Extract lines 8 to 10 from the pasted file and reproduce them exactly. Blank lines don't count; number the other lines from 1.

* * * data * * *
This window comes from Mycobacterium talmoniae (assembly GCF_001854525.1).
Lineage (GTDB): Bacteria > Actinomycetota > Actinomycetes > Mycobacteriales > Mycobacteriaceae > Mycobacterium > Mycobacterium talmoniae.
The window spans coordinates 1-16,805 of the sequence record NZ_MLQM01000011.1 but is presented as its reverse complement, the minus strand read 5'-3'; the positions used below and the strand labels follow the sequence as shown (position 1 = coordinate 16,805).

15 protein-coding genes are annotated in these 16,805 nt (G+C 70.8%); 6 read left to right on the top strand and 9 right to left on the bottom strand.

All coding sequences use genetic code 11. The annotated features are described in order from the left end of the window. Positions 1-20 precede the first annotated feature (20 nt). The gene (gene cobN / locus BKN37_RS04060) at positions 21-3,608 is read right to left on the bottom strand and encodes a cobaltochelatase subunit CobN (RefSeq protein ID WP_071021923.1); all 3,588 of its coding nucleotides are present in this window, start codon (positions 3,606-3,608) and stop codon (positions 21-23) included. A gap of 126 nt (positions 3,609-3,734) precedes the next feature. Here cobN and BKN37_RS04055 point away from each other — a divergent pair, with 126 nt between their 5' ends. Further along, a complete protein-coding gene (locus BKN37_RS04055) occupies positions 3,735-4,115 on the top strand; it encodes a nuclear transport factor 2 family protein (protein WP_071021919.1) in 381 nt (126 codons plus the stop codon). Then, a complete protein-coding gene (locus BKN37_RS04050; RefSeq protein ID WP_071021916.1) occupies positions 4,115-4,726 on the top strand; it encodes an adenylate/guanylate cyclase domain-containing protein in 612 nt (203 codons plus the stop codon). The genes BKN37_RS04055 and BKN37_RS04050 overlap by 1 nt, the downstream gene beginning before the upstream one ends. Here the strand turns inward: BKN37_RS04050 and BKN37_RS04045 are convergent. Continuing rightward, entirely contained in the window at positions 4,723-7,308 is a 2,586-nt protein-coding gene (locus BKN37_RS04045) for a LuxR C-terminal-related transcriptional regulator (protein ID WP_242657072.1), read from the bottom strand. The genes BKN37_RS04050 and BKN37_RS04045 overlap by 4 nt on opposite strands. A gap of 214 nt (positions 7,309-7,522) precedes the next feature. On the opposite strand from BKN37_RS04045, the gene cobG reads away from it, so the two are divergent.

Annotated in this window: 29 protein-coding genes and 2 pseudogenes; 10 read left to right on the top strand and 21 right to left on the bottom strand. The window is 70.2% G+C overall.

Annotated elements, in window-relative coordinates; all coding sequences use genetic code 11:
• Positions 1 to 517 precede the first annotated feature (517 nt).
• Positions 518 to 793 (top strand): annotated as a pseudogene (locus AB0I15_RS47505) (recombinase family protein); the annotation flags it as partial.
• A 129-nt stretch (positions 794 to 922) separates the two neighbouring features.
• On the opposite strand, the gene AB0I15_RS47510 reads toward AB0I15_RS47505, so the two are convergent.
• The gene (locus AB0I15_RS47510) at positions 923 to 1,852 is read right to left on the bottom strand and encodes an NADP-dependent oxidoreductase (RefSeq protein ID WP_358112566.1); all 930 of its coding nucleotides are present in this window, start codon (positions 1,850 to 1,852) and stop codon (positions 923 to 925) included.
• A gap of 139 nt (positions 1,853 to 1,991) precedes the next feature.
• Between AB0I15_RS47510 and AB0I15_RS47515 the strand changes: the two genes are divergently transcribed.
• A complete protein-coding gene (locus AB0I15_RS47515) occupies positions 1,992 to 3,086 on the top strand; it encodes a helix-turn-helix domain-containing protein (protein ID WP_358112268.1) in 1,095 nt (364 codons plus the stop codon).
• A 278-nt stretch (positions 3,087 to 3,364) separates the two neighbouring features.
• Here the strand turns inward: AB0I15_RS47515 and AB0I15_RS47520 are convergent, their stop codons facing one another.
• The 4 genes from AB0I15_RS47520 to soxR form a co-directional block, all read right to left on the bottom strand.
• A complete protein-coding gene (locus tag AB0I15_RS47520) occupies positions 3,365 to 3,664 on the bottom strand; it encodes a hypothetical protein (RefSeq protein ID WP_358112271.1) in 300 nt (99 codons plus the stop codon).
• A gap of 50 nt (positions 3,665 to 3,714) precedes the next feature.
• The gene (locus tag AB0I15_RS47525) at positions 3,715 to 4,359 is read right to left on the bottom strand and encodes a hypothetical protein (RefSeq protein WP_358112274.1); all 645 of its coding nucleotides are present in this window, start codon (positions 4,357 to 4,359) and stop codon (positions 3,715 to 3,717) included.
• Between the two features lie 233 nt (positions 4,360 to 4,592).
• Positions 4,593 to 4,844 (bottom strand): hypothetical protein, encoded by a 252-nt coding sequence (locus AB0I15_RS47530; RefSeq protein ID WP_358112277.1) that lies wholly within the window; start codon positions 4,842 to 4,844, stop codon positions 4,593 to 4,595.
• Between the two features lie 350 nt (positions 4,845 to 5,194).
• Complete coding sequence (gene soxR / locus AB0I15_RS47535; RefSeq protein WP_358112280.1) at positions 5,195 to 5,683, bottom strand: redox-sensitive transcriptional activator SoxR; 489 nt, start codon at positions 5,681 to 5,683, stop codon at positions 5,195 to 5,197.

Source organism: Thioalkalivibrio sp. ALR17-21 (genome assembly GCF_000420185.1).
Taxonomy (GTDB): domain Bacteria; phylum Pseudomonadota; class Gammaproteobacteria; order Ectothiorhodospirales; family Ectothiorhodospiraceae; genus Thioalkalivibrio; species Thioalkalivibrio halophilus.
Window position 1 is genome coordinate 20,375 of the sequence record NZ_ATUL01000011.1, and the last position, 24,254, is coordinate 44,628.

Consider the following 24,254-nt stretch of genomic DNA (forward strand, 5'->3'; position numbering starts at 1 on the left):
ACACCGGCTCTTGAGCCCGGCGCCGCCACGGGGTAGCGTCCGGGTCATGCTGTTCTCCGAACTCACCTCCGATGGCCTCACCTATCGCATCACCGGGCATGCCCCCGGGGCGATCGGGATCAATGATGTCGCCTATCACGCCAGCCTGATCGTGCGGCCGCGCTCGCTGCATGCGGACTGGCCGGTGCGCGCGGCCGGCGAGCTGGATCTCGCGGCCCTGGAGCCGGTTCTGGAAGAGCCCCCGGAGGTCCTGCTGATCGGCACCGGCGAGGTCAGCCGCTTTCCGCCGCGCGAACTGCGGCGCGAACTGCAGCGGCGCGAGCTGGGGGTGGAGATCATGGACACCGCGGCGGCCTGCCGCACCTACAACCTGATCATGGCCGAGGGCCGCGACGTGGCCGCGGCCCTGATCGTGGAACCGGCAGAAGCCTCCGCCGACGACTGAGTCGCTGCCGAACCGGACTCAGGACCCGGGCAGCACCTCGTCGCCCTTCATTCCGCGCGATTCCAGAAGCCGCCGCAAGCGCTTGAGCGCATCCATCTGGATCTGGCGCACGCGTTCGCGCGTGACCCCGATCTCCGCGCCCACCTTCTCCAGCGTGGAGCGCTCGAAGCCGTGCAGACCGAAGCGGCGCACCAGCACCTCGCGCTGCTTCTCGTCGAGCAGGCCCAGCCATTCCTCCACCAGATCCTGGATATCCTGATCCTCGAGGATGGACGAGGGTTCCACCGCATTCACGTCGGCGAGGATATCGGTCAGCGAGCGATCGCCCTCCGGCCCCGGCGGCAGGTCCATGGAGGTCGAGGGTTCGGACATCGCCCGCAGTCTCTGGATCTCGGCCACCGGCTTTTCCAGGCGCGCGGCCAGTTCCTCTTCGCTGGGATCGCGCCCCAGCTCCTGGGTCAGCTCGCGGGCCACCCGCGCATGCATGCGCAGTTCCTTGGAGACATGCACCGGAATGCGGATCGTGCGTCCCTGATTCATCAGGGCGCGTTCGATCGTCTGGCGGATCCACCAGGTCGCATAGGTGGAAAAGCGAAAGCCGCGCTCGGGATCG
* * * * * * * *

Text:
• Positions 1 to 517 precede the first annotated feature (517 nt).
• Positions 518 to 793 (top strand): annotated as a pseudogene (locus AB0I15_RS47505) (recombinase family protein); the annotation flags it as partial.
• A 129-nt stretch (positions 794 to 922) separates the two neighbouring features.